The environment is damaged by all the pollutants that vehicles produce from burning fuel. Therefore, all HGVs manufactured after 2006 are legally required to complete a process called SCR (Selective Catalytic Reduction) to combat the issue. AdBlue is one the necessary components to complete this process. It makes the exhausts from vehicles harmless to the environment by converting the nitrogen oxides into nitrogen and water.
Water makes up almost 70% of AdBlue, while the rest if a solution of aqueous urea. Around the world, it is used widely in the chemical and motor industries. AdBlue needs to comply with the DIN 70070 standard.
AdBlue is considered as a safe product as it is not flammable or poisonous. It is a synthetic exhaust fluid that is unscented and colourless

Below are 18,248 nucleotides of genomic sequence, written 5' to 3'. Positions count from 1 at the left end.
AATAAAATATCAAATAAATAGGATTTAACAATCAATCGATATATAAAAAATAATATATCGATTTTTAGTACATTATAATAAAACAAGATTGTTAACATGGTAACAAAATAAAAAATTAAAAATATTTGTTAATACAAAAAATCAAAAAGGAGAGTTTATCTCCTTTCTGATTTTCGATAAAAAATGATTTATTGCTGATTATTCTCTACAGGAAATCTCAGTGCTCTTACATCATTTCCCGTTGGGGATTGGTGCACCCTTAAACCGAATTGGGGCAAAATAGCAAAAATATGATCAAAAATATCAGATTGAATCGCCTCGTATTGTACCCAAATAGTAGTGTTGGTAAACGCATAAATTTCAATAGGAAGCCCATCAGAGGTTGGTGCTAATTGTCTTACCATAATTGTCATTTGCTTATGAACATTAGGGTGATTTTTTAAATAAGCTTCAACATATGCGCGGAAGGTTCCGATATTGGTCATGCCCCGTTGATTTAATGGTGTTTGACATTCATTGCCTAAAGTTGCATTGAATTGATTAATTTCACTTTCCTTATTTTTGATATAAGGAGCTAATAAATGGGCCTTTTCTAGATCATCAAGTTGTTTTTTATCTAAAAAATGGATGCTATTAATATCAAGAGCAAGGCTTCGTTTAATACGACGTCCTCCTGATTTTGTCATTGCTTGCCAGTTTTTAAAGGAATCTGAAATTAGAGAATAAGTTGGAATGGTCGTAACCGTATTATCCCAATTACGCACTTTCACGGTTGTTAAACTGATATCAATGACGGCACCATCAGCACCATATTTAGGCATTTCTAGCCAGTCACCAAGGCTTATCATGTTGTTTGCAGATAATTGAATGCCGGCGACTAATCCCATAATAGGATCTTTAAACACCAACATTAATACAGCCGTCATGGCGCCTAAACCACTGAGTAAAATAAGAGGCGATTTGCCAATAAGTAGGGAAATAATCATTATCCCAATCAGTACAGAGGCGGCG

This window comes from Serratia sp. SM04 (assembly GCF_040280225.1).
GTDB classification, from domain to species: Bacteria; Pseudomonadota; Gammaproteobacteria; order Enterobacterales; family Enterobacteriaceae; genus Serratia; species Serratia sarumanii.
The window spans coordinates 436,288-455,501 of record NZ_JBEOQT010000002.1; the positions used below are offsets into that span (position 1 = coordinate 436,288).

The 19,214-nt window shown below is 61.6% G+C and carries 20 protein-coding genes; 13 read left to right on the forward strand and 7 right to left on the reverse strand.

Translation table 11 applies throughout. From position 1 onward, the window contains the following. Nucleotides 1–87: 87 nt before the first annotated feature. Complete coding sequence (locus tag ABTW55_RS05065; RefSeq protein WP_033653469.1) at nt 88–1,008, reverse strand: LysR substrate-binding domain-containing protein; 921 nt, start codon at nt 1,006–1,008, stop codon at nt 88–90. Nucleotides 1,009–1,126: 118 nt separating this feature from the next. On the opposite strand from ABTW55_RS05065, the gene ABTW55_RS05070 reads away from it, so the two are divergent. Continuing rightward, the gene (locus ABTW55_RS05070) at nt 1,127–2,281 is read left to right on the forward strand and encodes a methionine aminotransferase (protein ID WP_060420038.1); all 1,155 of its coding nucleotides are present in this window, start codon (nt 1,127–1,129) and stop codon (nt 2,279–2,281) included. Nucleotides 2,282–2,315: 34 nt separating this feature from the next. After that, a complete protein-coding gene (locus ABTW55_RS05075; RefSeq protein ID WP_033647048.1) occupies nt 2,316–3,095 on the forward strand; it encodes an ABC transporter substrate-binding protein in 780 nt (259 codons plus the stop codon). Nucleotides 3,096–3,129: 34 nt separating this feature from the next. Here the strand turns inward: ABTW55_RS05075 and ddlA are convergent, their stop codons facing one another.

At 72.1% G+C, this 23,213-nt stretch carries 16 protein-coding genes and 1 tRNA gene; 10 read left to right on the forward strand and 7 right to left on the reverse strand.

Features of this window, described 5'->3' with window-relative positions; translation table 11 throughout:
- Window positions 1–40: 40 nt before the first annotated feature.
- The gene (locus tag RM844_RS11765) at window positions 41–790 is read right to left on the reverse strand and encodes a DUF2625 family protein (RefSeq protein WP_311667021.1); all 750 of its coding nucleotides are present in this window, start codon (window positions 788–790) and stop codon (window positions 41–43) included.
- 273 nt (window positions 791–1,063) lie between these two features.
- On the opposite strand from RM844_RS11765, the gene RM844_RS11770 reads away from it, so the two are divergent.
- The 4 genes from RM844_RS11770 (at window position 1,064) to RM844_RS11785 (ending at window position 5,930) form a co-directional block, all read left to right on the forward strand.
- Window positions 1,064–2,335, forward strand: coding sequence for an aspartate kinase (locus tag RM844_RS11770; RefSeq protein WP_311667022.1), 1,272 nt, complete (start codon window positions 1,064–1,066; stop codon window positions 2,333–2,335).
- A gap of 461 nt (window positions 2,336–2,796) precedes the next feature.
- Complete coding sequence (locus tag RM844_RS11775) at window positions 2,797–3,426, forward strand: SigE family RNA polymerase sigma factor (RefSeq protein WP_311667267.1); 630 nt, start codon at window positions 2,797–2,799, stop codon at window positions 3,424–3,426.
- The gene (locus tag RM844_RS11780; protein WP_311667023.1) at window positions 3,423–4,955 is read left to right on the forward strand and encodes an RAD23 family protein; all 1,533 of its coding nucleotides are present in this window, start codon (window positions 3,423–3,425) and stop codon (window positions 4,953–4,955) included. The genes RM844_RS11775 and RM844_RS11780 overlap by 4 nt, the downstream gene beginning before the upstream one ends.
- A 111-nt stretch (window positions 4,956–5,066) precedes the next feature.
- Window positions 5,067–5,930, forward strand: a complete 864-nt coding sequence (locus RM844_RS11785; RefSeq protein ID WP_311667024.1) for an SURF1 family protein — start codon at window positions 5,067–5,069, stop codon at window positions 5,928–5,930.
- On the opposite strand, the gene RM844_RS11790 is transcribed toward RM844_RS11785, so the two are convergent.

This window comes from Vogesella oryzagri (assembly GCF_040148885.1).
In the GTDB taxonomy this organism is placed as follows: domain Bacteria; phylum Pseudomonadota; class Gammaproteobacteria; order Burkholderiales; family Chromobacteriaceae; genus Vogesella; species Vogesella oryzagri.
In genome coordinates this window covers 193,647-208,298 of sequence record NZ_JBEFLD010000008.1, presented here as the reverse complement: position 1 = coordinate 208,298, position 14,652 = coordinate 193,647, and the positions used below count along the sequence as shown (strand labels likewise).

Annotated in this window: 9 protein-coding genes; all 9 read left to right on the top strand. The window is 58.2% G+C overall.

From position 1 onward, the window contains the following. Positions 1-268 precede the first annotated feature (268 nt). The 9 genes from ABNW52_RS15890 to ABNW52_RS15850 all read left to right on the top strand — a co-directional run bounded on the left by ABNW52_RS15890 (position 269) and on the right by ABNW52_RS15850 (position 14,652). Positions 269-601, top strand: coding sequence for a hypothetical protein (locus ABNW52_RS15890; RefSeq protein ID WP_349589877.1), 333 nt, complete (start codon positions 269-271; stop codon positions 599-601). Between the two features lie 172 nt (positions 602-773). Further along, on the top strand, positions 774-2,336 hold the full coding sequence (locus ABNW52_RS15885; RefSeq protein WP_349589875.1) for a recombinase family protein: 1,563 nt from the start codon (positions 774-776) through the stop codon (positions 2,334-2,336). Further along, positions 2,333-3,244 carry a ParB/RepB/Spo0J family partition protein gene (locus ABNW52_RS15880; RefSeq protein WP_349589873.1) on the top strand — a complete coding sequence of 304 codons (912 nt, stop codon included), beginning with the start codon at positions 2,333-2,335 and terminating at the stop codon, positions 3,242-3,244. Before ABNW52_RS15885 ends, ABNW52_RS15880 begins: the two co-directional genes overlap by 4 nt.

When the nitrogen oxides are combined with ammonia, it creates a chemical reaction in which water and nitrogen are released. SCR makes the vehicle run better and makes the particulates that are released smaller. Power stations, fossil fuels, gas turbines, train diesel machines and big marine dedicated units have been using this process since the 1980s. Below you will find detailed formula for it:
NO + NO2 + 2 NH3 N2 + 3 H2O
When oxygen is present, the formula changes to:
4 NO + O2 + 4 NH3 4 N2 + 6 H2O
6 NO2 + 8 NH3 7 N2 + 12 H2O
Larger vehicles with specified AdBlue tanks can exhaust the ammonia directly. However, standard cars will have difficulties in applying SCR technology as it hard for petrol stations to store AdBlue. Also, small cars will not have the space for a separate AdBlue tank. The regular urea technique in the form of a solution – AdBlue – was vital for two reasons: this produce is not titled as a hazardous substance, there is no hazard in the incidence of leakages and it’s easy to store similarly aboard automobiles and at lorry buildings, in spite of the problem that it creams at heats below -11°C.